And also that we may then unite in most humbly offering our prayers and supplications to the great Lord and Ruler of Nations and beseech Him to pardon our national and other transgressions; to enable us all, whether in public or private stations, to perform our several and relative duties properly and punctually; to render our National Government a blessing to all the people by constantly being a Government of wise, just, and constitutional laws, discreetly and faithfully executed and obeyed; to protect and guide all sovereigns and nations (especially such as have shown kindness to us), and to bless them with good governments, peace, and concord; to promote the knowledge and practice of true religion and virtue, and the increase of science among them and us; and, generally to grant unto all mankind such a degree of temporal prosperity as He alone knows to be best.

Given under my hand, at the city of New York, the 3d day of October, A.D. 1789.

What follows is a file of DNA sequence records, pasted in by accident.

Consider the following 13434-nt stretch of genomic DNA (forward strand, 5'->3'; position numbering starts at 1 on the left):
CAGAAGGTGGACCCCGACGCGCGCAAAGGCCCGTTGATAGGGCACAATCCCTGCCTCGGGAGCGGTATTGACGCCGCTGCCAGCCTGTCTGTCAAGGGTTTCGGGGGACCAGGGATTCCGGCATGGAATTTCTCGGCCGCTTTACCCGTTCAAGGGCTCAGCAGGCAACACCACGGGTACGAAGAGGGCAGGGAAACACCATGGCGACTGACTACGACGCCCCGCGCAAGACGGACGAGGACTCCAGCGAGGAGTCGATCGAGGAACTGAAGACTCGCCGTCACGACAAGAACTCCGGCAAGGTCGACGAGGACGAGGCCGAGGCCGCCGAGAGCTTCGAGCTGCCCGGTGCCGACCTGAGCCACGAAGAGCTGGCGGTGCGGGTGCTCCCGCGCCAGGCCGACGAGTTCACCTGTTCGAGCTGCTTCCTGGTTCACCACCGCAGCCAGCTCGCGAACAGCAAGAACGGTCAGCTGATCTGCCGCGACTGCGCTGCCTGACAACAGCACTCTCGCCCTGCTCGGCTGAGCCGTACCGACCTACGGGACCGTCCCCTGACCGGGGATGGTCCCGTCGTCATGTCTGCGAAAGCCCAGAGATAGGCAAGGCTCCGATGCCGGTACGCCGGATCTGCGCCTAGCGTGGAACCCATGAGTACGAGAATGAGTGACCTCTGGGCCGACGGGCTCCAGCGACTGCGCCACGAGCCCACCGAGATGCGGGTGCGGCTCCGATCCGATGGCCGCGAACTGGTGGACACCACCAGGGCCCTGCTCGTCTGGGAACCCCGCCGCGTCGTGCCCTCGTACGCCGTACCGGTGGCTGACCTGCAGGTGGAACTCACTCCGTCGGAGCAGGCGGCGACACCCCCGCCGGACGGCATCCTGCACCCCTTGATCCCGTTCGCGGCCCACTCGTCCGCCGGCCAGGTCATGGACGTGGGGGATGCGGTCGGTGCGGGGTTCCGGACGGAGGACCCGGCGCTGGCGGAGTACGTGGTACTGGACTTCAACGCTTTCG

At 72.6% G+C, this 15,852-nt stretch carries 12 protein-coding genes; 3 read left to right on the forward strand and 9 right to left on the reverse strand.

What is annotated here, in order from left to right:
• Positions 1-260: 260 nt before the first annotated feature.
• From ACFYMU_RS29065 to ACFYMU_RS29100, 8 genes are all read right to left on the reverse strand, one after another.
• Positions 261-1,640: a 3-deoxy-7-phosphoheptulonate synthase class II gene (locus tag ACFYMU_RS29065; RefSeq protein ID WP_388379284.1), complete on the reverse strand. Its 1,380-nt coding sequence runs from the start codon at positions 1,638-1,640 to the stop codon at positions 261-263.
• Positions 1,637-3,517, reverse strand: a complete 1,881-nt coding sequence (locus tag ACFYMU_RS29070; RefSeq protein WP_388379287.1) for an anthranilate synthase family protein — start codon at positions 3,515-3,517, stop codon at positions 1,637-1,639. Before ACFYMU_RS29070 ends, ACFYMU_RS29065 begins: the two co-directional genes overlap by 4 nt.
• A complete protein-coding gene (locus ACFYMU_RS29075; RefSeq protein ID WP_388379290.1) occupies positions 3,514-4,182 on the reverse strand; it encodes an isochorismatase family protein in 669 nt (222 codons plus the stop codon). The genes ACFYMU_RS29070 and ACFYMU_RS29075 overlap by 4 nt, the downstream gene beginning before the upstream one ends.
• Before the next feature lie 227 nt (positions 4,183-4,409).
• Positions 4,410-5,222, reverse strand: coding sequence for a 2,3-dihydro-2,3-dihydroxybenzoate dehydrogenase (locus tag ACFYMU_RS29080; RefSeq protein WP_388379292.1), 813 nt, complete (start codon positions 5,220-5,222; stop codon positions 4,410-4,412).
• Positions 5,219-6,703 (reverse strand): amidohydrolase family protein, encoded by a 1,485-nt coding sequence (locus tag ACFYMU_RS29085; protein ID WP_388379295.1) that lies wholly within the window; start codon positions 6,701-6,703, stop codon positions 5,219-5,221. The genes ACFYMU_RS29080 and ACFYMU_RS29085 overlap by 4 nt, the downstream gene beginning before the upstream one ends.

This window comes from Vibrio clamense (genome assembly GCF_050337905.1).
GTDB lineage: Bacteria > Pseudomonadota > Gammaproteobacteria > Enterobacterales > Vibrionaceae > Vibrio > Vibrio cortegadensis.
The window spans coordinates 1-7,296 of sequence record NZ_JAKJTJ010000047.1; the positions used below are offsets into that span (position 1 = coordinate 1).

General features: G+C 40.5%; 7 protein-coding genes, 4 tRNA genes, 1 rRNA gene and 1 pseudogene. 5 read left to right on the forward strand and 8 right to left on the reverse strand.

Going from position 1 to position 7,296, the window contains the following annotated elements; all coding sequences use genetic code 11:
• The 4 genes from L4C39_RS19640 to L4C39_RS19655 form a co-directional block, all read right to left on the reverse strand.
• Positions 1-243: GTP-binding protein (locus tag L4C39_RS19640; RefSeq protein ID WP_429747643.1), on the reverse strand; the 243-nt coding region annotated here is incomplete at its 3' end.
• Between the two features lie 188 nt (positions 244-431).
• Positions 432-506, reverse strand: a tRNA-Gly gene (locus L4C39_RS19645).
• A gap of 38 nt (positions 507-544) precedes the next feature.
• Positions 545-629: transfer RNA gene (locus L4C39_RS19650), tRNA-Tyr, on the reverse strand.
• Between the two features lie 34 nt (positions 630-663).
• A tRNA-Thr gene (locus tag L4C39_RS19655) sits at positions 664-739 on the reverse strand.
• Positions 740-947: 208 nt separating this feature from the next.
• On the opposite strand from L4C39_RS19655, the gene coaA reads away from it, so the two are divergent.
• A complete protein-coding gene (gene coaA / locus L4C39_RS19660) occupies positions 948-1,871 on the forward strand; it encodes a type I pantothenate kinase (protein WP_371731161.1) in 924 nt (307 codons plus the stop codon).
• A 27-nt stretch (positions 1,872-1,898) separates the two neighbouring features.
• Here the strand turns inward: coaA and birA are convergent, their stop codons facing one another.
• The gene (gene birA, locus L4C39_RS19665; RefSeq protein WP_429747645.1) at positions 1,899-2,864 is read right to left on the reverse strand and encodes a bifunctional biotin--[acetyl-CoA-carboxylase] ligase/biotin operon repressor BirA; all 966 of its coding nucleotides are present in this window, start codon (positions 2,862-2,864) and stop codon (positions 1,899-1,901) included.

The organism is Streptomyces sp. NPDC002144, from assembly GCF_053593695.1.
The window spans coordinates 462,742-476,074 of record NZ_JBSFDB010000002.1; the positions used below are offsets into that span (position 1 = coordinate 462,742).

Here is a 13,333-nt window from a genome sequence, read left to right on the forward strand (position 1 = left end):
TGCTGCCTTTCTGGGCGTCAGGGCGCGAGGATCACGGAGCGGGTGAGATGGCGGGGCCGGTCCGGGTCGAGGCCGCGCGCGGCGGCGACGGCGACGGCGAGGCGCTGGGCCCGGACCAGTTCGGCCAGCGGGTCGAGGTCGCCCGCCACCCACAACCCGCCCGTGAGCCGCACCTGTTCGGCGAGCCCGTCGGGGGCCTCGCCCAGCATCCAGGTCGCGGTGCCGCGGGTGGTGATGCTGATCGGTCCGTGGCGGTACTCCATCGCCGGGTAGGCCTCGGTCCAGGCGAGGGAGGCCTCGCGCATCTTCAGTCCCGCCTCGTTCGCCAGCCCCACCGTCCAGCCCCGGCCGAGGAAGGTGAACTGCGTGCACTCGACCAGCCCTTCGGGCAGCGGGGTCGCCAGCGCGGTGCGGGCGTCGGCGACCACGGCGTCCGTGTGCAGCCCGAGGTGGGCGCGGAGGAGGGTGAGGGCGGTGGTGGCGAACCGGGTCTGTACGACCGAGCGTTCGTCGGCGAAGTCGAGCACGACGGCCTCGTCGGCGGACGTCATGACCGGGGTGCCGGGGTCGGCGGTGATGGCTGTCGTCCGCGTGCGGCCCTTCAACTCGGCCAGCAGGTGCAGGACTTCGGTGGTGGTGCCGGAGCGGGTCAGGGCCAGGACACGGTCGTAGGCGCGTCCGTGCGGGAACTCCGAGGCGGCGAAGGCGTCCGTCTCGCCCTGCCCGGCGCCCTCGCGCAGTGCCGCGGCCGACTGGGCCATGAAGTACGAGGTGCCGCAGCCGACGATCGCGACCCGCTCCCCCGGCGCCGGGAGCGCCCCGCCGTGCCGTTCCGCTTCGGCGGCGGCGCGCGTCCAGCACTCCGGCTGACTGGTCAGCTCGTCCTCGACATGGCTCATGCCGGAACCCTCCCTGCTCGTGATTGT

Flavor of the month

I was reading yesterday Brian’s contract through Outskirts Press for his novel ‘Real Magic’ and particularly the Internal Revenue Service form. According to the IRS for federal tax purposes if you have a Tax Identification Number, (TIN), you are a ‘person’ in the eyes of the government. Most people have a Social Security Number which serves as the TIN, however for business purposes, the business itself is issued a separate EIN and considered a person.

The reason this means something to me, is that I can’t sign a contract because I’m not ‘real’. I have no SSN or birth certificate or identification of any kind. This matters to me because when I publish my book, I can’t do so as me, only as a ‘pen name’ of Brian’s.

Should this even bother me? Why is this so important to me?

It’s been suggested to me that I could incorporate myself as a business and thus have a EIN for myself, but only someone with a valid TIN can apply for a business. In the state of Florida you can create a fictitious name company or any number of partnerships, but this can only work if I can use the created EIN as my own. I think this could work, but I need to get more information.

I want to do this for me, but not at the expense of the rest of us. It’s not that I mind being part of Brian, after all, the rest of the boys could use his SSN and a pen name with no problem. It’s just when I’m writing I become real, and when I become real I want to live. Maybe this is a foolish dream on my part, but it does mean something to me to have an identity of my own.